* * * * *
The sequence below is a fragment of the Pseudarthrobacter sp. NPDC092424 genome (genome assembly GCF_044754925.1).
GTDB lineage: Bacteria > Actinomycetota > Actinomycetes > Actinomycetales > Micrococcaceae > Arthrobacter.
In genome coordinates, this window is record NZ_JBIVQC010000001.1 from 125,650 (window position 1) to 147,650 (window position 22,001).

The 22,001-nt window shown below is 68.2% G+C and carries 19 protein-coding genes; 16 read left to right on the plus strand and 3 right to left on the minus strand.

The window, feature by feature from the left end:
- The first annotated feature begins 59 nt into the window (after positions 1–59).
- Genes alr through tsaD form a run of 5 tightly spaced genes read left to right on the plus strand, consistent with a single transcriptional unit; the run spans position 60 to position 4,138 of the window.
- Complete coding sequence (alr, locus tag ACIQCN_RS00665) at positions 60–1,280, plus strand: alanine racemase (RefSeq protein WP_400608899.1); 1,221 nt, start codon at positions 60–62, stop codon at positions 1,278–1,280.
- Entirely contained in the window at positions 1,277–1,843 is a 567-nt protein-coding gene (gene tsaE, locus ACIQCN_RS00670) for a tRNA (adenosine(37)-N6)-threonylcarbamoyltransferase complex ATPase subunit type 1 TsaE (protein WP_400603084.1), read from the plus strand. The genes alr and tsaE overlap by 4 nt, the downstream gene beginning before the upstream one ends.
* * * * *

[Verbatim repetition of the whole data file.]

The sequence below is a fragment of the Pseudarthrobacter sp. NPDC092424 genome (genome assembly GCF_044754925.1).
GTDB lineage: Bacteria > Actinomycetota > Actinomycetes > Actinomycetales > Micrococcaceae > Arthrobacter.
In genome coordinates, this window is record NZ_JBIVQC010000001.1 from 125,650 (window position 1) to 147,650 (window position 22,001).

The 22,001-nt window shown below is 68.2% G+C and carries 19 protein-coding genes; 16 read left to right on the plus strand and 3 right to left on the minus strand.

The window, feature by feature from the left end:
- The first annotated feature begins 59 nt into the window (after positions 1–59).
- Genes alr through tsaD form a run of 5 tightly spaced genes read left to right on the plus strand, consistent with a single transcriptional unit; the run spans position 60 to position 4,138 of the window.
- Complete coding sequence (alr, locus tag ACIQCN_RS00665) at positions 60–1,280, plus strand: alanine racemase (RefSeq protein WP_400608899.1); 1,221 nt, start codon at positions 60–62, stop codon at positions 1,278–1,280.
- Entirely contained in the window at positions 1,277–1,843 is a 567-nt protein-coding gene (gene tsaE, locus ACIQCN_RS00670) for a tRNA (adenosine(37)-N6)-threonylcarbamoyltransferase complex ATPase subunit type 1 TsaE (protein WP_400603084.1), read from the plus strand. The genes alr and tsaE overlap by 4 nt, the downstream gene beginning before the upstream one ends.